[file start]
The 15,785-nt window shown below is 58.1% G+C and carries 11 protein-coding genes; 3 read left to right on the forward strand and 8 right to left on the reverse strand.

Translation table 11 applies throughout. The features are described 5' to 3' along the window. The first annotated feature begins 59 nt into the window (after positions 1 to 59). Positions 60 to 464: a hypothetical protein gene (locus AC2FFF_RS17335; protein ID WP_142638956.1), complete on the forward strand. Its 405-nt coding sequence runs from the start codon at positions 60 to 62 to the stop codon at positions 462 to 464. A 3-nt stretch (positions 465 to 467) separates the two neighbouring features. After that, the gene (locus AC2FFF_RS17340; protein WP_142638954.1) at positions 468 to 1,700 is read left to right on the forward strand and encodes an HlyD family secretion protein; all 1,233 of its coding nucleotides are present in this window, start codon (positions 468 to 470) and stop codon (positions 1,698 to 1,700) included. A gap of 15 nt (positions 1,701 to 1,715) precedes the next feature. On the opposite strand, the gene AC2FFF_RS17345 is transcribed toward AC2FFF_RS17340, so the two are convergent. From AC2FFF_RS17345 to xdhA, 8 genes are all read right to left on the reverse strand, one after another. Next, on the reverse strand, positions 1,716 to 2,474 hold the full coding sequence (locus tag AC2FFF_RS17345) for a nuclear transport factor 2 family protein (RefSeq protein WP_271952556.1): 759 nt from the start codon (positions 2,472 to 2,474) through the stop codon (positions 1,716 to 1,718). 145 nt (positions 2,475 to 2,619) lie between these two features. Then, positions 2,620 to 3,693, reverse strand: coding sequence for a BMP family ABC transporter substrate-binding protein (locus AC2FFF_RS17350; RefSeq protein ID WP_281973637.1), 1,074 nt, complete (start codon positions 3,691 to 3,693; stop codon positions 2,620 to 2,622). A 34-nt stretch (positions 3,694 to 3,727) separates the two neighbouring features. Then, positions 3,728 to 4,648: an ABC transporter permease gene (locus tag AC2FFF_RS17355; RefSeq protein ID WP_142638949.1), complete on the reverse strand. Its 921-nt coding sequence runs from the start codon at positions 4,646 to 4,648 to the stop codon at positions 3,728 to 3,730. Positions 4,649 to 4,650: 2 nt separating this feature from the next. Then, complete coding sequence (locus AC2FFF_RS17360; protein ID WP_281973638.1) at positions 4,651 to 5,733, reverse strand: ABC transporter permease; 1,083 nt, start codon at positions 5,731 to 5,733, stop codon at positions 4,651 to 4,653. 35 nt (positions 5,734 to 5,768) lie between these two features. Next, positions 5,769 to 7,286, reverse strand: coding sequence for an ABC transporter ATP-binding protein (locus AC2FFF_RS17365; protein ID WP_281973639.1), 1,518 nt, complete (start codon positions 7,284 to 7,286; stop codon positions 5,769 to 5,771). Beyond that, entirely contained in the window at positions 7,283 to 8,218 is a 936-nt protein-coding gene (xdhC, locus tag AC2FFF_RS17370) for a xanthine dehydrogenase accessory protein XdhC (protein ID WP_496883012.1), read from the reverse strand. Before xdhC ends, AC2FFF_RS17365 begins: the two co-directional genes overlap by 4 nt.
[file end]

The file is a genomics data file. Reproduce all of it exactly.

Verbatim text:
The 15,785-nt window shown below is 58.1% G+C and carries 11 protein-coding genes; 3 read left to right on the forward strand and 8 right to left on the reverse strand.

Translation table 11 applies throughout. The features are described 5' to 3' along the window. The first annotated feature begins 59 nt into the window (after positions 1 to 59). Positions 60 to 464: a hypothetical protein gene (locus AC2FFF_RS17335; protein ID WP_142638956.1), complete on the forward strand. Its 405-nt coding sequence runs from the start codon at positions 60 to 62 to the stop codon at positions 462 to 464. A 3-nt stretch (positions 465 to 467) separates the two neighbouring features. After that, the gene (locus AC2FFF_RS17340; protein WP_142638954.1) at positions 468 to 1,700 is read left to right on the forward strand and encodes an HlyD family secretion protein; all 1,233 of its coding nucleotides are present in this window, start codon (positions 468 to 470) and stop codon (positions 1,698 to 1,700) included. A gap of 15 nt (positions 1,701 to 1,715) precedes the next feature. On the opposite strand, the gene AC2FFF_RS17345 is transcribed toward AC2FFF_RS17340, so the two are convergent. From AC2FFF_RS17345 to xdhA, 8 genes are all read right to left on the reverse strand, one after another. Next, on the reverse strand, positions 1,716 to 2,474 hold the full coding sequence (locus tag AC2FFF_RS17345) for a nuclear transport factor 2 family protein (RefSeq protein WP_271952556.1): 759 nt from the start codon (positions 2,472 to 2,474) through the stop codon (positions 1,716 to 1,718). 145 nt (positions 2,475 to 2,619) lie between these two features. Then, positions 2,620 to 3,693, reverse strand: coding sequence for a BMP family ABC transporter substrate-binding protein (locus AC2FFF_RS17350; RefSeq protein ID WP_281973637.1), 1,074 nt, complete (start codon positions 3,691 to 3,693; stop codon positions 2,620 to 2,622). A 34-nt stretch (positions 3,694 to 3,727) separates the two neighbouring features. Then, positions 3,728 to 4,648: an ABC transporter permease gene (locus tag AC2FFF_RS17355; RefSeq protein ID WP_142638949.1), complete on the reverse strand. Its 921-nt coding sequence runs from the start codon at positions 4,646 to 4,648 to the stop codon at positions 3,728 to 3,730. Positions 4,649 to 4,650: 2 nt separating this feature from the next. Then, complete coding sequence (locus AC2FFF_RS17360; protein ID WP_281973638.1) at positions 4,651 to 5,733, reverse strand: ABC transporter permease; 1,083 nt, start codon at positions 5,731 to 5,733, stop codon at positions 4,651 to 4,653. 35 nt (positions 5,734 to 5,768) lie between these two features. Next, positions 5,769 to 7,286, reverse strand: coding sequence for an ABC transporter ATP-binding protein (locus AC2FFF_RS17365; protein ID WP_281973639.1), 1,518 nt, complete (start codon positions 7,284 to 7,286; stop codon positions 5,769 to 5,771). Beyond that, entirely contained in the window at positions 7,283 to 8,218 is a 936-nt protein-coding gene (xdhC, locus tag AC2FFF_RS17370) for a xanthine dehydrogenase accessory protein XdhC (protein ID WP_496883012.1), read from the reverse strand. Before xdhC ends, AC2FFF_RS17365 begins: the two co-directional genes overlap by 4 nt.